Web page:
George Mitchell is one of those people that makes one glad to be a part of the human race.  What an interesting man!  I thought to myself, while reading the essay, that I would certainly buy a biography of Mitchell.  Then the thought...........I wonder if one has already been published?  The Amazon Book Store was quickly consulted.   No biography as such, but there was a book, George P. Mitchell and The Idea of Sustainability.  Through the magic of Kindle  (Sorry Jeff.  I only kindlize books when the immediate gratification itch needs scratched.), I now have a copy of said writing.  If someone does choose to publish a biography of George P. Mitchell, consider me a buyer for your book.
     You may read the whole Schumpeter essay on Mitchell here.   I hope you will not content yourself with this wee excerpt:

Mr Mitchell was also the embodiment of the entrepreneurial spirit. He did not discover shale gas and oil: geological surveys had revealed them decades before he started. He did not even invent fracking: it had been in use since the 1940s. But few great entrepreneurs invent something entirely new. His greatness lay in a combination of vision and grit: he was convinced that technology could unlock the vast reserves of energy in the Barnett Shale beneath Dallas and Fort Worth, and he kept grappling with the unforgiving rock until it eventually surrendered its riches.

Fortune cookie wisdom.......................................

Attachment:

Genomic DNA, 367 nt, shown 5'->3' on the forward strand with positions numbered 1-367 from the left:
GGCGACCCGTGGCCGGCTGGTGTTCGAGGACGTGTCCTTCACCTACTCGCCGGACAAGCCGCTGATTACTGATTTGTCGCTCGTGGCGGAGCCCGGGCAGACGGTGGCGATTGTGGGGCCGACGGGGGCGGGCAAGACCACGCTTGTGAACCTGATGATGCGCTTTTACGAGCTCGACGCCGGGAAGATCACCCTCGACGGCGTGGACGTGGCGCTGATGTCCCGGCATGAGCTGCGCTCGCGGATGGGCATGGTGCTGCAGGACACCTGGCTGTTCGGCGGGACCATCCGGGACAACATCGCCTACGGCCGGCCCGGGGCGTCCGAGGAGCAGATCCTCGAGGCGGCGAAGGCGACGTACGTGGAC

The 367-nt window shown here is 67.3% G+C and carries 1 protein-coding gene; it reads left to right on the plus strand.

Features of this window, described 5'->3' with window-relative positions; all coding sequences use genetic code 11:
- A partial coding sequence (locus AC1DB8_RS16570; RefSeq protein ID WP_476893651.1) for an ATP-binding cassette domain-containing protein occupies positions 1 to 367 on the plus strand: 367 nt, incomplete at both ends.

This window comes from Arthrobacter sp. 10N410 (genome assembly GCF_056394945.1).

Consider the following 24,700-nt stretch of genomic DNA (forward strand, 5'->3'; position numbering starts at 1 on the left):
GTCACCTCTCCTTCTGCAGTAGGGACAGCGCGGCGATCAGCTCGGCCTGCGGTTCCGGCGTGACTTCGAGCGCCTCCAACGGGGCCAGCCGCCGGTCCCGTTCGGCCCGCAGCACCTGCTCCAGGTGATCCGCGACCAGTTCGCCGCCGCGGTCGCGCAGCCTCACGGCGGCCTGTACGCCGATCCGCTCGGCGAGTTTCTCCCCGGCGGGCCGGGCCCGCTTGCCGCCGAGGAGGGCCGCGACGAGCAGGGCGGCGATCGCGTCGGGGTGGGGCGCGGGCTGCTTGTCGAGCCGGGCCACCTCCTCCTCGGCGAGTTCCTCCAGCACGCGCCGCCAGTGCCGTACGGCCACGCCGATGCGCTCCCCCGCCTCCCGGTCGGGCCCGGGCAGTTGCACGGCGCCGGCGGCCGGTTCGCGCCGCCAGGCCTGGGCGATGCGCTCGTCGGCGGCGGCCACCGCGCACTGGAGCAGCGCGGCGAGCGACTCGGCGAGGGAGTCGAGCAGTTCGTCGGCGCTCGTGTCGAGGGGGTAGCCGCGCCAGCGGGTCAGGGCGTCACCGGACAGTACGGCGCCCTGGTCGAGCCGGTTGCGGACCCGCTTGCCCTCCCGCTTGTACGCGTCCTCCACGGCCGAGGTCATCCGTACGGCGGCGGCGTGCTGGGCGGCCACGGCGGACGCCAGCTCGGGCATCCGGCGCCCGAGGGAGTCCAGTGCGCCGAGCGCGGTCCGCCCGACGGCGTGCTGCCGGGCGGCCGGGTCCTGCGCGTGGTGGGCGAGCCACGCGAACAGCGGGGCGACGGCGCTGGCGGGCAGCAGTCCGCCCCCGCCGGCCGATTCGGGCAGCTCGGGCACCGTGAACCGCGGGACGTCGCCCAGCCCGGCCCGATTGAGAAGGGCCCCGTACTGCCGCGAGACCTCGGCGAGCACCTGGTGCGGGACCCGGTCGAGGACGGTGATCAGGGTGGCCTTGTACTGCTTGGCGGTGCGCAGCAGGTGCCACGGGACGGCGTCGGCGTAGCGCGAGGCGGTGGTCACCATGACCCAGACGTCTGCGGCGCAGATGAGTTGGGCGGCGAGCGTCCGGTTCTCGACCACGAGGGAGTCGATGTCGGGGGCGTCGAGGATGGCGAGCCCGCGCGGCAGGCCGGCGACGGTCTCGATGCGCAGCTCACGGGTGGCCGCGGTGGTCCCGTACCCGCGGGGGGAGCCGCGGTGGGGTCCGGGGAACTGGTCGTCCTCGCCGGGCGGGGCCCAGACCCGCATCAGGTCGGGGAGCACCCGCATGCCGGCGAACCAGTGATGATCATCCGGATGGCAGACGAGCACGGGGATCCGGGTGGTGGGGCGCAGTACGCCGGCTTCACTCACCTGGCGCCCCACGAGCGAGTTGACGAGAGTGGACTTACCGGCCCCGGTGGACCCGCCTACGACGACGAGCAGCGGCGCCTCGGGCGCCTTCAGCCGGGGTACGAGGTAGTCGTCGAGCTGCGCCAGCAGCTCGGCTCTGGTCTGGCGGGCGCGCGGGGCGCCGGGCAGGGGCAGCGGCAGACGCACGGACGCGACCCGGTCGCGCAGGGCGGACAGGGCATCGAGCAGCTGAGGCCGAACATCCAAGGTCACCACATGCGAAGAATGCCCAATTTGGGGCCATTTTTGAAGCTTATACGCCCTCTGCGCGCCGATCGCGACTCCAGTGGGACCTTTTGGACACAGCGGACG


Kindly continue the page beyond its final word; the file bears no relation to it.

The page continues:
Fifty years ago..........................................

Robin Ward.........................................Wonderful Summer

 

33 Guidelines for investing in real estate....................

Guideline #21:  Pyramiding is not to be undertaken lightly

Pyramids stand the test of time.........only if they have really strong foundations.

Pyramiding, the practice of using the equity in one property to secure the financing to acquire another property, is not to be undertaken lightly.  As with leverage (See Guideline #20), pyramiding can be your friend, or your worst nightmare.

With a strong foundation (well maintained properties with strong tenants, ample cash flow with reserves on hand, and a respectable amount of equity) a pyramid will build solid wealth.

With a weak foundation (poorly maintained properties with transitional tenants, little or no cash reserves, but perceived equity) a pyramid is nothing but a house of cards - soon to be tumbling down.

Not so many years ago, a good friend, who was a really smart stock market guy, was in a real estate partnership with an aggressive and hungry partner.  The two made an investment in a 20 unit apartment that threw off lots of cash.  After a cash rich year, the aggressive partner convinced my friend that they should buy an 8 unit apartment complex, 100% financed with zero money down.  While the newly acquired units would have negative cash flow at first, the surplus money from the first project would certainly cover the losses and then some.  Next, they bought a 16 unit building under the exact same conditions.  Not bad.  Except that they forgot Guideline #14 (sometimes cash flow is just another word for deferred maintenance).   The first investment building that was supporting the other two investments had a dire need for maintenance, however, all the cash flow from that building was going to support the mortgages on the second and third investments.  The maintenance did not get done.  After a passage of time the tenants publicly complained, and the Health Department got involved.  Ultimately, the Health Department declared the 20 unit apartment "unfit" for human habitation and caused it to be vacated.  Ouch.  Their house of cards came tumbling down.  It was not pretty.  Ultimately, the partners reached a separation agreement and my friend was left to solve the whole problem himself.  It was a struggle and cost a him great deal of money and time, but it got solved.  If only......

Linkage..........................................